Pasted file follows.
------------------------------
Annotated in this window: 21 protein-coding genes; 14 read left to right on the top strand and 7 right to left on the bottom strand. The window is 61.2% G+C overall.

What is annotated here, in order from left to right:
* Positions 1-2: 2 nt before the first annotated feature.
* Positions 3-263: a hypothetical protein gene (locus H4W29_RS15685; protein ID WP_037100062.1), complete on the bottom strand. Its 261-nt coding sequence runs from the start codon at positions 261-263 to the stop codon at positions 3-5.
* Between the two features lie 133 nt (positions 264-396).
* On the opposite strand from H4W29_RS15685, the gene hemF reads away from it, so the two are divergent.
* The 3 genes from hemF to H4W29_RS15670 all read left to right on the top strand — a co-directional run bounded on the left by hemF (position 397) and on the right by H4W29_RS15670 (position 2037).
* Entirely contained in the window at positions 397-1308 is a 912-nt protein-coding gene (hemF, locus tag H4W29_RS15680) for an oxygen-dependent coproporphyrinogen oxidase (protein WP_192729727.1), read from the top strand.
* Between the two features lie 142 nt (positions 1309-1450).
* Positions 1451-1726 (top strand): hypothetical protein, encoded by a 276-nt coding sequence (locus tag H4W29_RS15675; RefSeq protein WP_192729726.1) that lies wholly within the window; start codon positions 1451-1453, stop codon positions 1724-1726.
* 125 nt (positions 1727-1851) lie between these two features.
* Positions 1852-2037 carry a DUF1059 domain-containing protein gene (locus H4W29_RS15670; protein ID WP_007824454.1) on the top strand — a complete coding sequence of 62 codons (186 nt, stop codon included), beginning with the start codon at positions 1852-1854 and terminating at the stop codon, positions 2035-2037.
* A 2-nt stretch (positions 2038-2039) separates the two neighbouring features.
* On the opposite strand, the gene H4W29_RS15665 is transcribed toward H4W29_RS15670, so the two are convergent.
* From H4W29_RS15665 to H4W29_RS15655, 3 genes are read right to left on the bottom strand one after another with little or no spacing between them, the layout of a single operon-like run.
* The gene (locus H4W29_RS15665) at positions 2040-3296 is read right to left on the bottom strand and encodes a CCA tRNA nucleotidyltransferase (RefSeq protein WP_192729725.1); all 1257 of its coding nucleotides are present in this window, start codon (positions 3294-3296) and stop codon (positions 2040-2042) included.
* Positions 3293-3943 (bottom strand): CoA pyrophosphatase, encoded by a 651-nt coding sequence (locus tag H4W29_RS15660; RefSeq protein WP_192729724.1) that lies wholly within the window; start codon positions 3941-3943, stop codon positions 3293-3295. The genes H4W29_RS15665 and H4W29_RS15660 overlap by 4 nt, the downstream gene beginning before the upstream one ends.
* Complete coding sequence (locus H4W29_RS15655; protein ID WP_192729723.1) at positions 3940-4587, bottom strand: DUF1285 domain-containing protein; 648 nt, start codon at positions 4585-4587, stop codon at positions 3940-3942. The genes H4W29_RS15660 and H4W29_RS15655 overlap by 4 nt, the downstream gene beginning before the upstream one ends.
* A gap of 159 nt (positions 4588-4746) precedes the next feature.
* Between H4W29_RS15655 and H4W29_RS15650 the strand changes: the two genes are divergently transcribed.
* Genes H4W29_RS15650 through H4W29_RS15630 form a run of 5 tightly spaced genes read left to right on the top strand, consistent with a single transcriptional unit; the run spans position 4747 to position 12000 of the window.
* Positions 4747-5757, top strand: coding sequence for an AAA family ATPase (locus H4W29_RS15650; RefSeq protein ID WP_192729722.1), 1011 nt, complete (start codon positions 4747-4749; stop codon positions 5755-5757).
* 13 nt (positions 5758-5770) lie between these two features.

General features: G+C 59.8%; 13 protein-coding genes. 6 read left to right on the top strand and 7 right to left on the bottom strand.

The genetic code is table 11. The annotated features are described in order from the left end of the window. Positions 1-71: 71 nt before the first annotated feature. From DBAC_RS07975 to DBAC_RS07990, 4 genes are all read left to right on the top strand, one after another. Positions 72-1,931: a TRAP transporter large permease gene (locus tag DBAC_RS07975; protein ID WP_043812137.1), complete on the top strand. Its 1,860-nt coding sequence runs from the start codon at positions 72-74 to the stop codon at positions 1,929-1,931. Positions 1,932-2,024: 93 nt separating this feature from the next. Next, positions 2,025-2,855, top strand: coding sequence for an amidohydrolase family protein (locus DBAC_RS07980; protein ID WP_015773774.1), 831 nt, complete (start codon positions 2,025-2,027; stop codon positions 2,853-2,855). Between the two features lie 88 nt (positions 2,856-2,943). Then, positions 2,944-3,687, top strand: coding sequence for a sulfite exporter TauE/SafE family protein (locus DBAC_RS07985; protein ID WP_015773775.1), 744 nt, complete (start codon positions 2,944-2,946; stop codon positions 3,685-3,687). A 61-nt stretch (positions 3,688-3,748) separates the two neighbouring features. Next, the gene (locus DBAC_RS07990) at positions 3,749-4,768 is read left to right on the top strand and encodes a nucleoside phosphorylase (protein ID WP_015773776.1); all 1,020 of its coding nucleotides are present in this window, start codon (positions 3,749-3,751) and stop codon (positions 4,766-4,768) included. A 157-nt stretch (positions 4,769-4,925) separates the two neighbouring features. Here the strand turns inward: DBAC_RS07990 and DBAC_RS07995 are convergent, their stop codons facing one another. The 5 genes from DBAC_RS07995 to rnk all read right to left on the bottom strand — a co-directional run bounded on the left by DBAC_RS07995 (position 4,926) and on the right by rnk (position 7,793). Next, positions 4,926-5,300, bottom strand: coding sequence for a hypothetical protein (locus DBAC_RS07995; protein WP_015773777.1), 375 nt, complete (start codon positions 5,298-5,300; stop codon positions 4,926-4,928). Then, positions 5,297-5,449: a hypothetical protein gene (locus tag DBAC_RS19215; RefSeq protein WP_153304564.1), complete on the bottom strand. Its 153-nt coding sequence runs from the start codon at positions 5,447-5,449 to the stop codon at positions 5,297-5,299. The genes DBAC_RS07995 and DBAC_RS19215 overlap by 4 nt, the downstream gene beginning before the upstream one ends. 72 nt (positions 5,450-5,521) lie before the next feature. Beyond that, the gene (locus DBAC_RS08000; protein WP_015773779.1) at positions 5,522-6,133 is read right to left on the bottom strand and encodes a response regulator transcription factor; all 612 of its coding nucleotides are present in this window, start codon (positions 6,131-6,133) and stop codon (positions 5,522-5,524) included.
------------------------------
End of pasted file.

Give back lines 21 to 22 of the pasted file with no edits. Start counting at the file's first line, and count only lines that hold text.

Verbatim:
* Genes H4W29_RS15650 through H4W29_RS15630 form a run of 5 tightly spaced genes read left to right on the top strand, consistent with a single transcriptional unit; the run spans position 4747 to position 12000 of the window.
* Positions 4747-5757, top strand: coding sequence for an AAA family ATPase (locus H4W29_RS15650; RefSeq protein ID WP_192729722.1), 1011 nt, complete (start codon positions 4747-4749; stop codon positions 5755-5757).